Over the years, Adam has been awarded with several distinctions. Habitat Magazine recognized Adam in “Who’s Who in Real Estate” for his accomplishment as a cooperative and condominium general counsel. He has been honored with an “AV” (pre-eminent) Martindale-Hubbell rating, has been chosen as a Super Lawyer by Law & Politics Magazine, and has been listed in the top five percent of attorneys in the great state of New York. Adam Leitman Bailey, P.C., is the only New York law firm with less than 30 attorneys to win an AV rating, a Chambers ranking and Super Lawyer honors. From 2008 until 2012, the internationally esteemed Chambers & Partners frequently chose Adam as one of New York’s eminent Real Estate attorneys, calling him a “tenacious and confident litigator who is quick-witted in court and respected by the judges,” and acknowledged that he is “an extraordinary practitioner who gets great results” quoting one of Adam’s clients who pointed out that his attorney has the “ability to anticipate things before they happen.”
Real Estate Weekly said “Adam Leitman Bailey has made a name for himself with his success winning cases in the courtroom.” Real Estate Weekly also considers Adam “famous” for his “condominium, foreclosure and tenant representation.” While the New York Real Estate Journal recognizes Adam as “one of New York’s best real estate attorneys,” the New York Times highlighted his legislation proposal and legal strategy in one case as “novel.” The Times also describes his performance in another case: “Adam Leitman Bailey fought on…grinding through excruciating detail and obscure Perry Mason moments.” After Adam’s firm applied a forgotten law to succeed in a landmark case, the Wall Street Journal quoted a well known New York developer’s lawyer who called the property a “game changer,” which would affect real estate across the country. According to Curbed NY, in another high-profile case, Adam was victorious in “the city’s largest condo refund ever” and the New York Post called the same case “a settlement likely to send shivers through the ranks of the city’s condo developers.” Adam was able to secure the largest condominium settlement in New York history and also received the largest government grant, twenty-one million dollars, for a cooperative in New York history.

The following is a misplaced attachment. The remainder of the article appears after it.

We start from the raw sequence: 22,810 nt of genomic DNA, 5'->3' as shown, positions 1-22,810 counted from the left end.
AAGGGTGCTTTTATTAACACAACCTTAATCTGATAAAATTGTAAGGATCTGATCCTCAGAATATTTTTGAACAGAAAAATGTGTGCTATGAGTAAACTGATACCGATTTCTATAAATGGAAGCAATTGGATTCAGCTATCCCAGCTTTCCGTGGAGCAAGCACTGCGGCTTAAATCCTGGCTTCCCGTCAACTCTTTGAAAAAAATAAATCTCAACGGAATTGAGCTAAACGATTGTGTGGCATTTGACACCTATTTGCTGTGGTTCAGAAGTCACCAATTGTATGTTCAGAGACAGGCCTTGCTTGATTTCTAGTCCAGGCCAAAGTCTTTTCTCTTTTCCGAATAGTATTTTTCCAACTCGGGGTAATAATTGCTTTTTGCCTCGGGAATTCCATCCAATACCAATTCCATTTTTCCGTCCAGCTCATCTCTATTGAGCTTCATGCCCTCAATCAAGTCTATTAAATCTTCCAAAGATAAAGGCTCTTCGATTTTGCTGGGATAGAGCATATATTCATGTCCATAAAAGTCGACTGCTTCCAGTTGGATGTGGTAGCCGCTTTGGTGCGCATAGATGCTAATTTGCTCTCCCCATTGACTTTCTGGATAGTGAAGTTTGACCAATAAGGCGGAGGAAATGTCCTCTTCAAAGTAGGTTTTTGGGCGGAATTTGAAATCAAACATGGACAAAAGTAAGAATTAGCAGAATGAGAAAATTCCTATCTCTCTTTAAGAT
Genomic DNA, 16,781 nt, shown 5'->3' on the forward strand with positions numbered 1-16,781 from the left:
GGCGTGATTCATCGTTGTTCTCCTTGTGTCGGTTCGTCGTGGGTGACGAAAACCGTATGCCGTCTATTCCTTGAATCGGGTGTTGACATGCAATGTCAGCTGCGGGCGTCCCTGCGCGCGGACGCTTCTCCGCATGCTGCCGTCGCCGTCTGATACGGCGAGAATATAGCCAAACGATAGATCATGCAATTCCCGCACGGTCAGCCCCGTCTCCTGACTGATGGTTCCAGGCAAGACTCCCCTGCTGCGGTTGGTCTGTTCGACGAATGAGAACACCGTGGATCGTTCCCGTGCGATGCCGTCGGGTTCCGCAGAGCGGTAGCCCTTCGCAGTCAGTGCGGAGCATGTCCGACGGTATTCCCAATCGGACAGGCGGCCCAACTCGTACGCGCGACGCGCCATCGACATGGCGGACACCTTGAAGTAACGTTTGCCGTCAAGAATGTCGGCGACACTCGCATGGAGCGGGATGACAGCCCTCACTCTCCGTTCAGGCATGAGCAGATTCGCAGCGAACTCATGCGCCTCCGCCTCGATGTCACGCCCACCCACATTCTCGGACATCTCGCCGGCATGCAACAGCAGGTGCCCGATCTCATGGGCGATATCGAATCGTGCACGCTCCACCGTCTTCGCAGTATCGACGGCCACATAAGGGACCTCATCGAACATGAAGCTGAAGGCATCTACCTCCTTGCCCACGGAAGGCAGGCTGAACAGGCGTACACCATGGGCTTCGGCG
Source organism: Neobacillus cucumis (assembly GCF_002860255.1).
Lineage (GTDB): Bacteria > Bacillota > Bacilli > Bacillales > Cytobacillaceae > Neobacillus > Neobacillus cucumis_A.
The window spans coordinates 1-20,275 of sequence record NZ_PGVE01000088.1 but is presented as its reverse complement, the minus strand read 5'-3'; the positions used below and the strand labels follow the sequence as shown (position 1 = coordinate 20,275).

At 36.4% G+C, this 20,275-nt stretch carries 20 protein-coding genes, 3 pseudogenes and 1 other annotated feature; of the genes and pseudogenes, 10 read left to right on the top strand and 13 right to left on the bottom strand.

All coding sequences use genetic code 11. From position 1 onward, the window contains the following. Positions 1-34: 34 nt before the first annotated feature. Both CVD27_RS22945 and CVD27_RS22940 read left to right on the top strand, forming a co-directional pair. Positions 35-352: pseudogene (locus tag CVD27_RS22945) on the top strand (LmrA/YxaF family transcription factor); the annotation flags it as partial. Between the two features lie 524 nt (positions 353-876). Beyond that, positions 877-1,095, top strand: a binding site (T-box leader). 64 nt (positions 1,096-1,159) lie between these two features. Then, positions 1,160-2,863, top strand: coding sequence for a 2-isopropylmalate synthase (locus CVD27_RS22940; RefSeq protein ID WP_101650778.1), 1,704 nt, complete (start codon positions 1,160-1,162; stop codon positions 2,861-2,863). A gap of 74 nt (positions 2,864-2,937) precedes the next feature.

Adam has appeared on several nationally syndicated television programs including Dateline NBC and The O’Reilly Factor. Dateline NBC invited the Super Lawyer to share his negotiating skills with the rest of America. Adam has won significant trials and cases at a number of trial venues and courts, including Civil, Housing, New York State Supreme and Federal Courts and also at several New York Appellate tribunals. Some of these cases included Trump SoHo, Sky View Parc Purchasers Association, et al. v. FTC Residential Company ll, L.P., Rivas v. McDonnell, Interstate Land Sales Full Disclosure Act Cases, 542 East 14th Street v. Lee, Hartman v. Goldman and Lorne v. 50 Madison Avenue LLC.
Adam was born in Bayside, Queens and grew up in California and New Jersey. He graduated from New Milford High School located in Bergen County, New Jersey. Adam studied Pre-Law at Rutgers before he earned his J.D. from Syracuse Law School, graduating with honors from both schools. The top-notch attorney hasn’t forgotten his roots and enjoys giving back to the students in the community he grew up in as well as other students in the New York area. He gives yearly history and financial tours of the Financial